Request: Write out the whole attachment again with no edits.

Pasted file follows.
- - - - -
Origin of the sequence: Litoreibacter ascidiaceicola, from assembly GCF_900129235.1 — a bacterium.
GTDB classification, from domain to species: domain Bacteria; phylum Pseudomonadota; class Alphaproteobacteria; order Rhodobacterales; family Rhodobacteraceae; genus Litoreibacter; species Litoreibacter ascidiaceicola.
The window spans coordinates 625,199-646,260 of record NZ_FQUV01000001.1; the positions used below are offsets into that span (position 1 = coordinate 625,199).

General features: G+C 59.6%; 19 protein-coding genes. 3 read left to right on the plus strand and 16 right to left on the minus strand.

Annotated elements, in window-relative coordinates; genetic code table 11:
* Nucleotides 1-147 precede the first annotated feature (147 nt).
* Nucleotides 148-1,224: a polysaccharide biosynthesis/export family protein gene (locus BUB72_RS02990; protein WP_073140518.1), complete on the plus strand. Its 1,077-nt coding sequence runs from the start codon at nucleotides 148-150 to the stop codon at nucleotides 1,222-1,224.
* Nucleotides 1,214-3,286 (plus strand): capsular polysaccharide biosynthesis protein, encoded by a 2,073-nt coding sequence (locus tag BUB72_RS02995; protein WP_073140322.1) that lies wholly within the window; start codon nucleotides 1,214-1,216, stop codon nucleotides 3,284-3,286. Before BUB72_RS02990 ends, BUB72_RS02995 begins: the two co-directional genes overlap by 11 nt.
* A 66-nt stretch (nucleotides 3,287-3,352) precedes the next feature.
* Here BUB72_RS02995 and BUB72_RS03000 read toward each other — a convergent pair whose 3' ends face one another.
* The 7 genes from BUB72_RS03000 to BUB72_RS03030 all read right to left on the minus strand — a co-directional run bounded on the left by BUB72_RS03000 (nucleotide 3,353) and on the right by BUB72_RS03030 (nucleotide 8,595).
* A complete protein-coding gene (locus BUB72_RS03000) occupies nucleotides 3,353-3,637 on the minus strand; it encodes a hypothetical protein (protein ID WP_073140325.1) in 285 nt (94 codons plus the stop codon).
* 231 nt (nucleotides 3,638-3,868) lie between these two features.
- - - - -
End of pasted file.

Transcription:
Origin of the sequence: Litoreibacter ascidiaceicola, from assembly GCF_900129235.1 — a bacterium.
GTDB classification, from domain to species: domain Bacteria; phylum Pseudomonadota; class Alphaproteobacteria; order Rhodobacterales; family Rhodobacteraceae; genus Litoreibacter; species Litoreibacter ascidiaceicola.
The window spans coordinates 625,199-646,260 of record NZ_FQUV01000001.1; the positions used below are offsets into that span (position 1 = coordinate 625,199).

General features: G+C 59.6%; 19 protein-coding genes. 3 read left to right on the plus strand and 16 right to left on the minus strand.

Annotated elements, in window-relative coordinates; genetic code table 11:
* Nucleotides 1-147 precede the first annotated feature (147 nt).
* Nucleotides 148-1,224: a polysaccharide biosynthesis/export family protein gene (locus BUB72_RS02990; protein WP_073140518.1), complete on the plus strand. Its 1,077-nt coding sequence runs from the start codon at nucleotides 148-150 to the stop codon at nucleotides 1,222-1,224.
* Nucleotides 1,214-3,286 (plus strand): capsular polysaccharide biosynthesis protein, encoded by a 2,073-nt coding sequence (locus tag BUB72_RS02995; protein WP_073140322.1) that lies wholly within the window; start codon nucleotides 1,214-1,216, stop codon nucleotides 3,284-3,286. Before BUB72_RS02990 ends, BUB72_RS02995 begins: the two co-directional genes overlap by 11 nt.
* A 66-nt stretch (nucleotides 3,287-3,352) precedes the next feature.
* Here BUB72_RS02995 and BUB72_RS03000 read toward each other — a convergent pair whose 3' ends face one another.
* The 7 genes from BUB72_RS03000 to BUB72_RS03030 all read right to left on the minus strand — a co-directional run bounded on the left by BUB72_RS03000 (nucleotide 3,353) and on the right by BUB72_RS03030 (nucleotide 8,595).
* A complete protein-coding gene (locus BUB72_RS03000) occupies nucleotides 3,353-3,637 on the minus strand; it encodes a hypothetical protein (protein ID WP_073140325.1) in 285 nt (94 codons plus the stop codon).
* 231 nt (nucleotides 3,638-3,868) lie between these two features.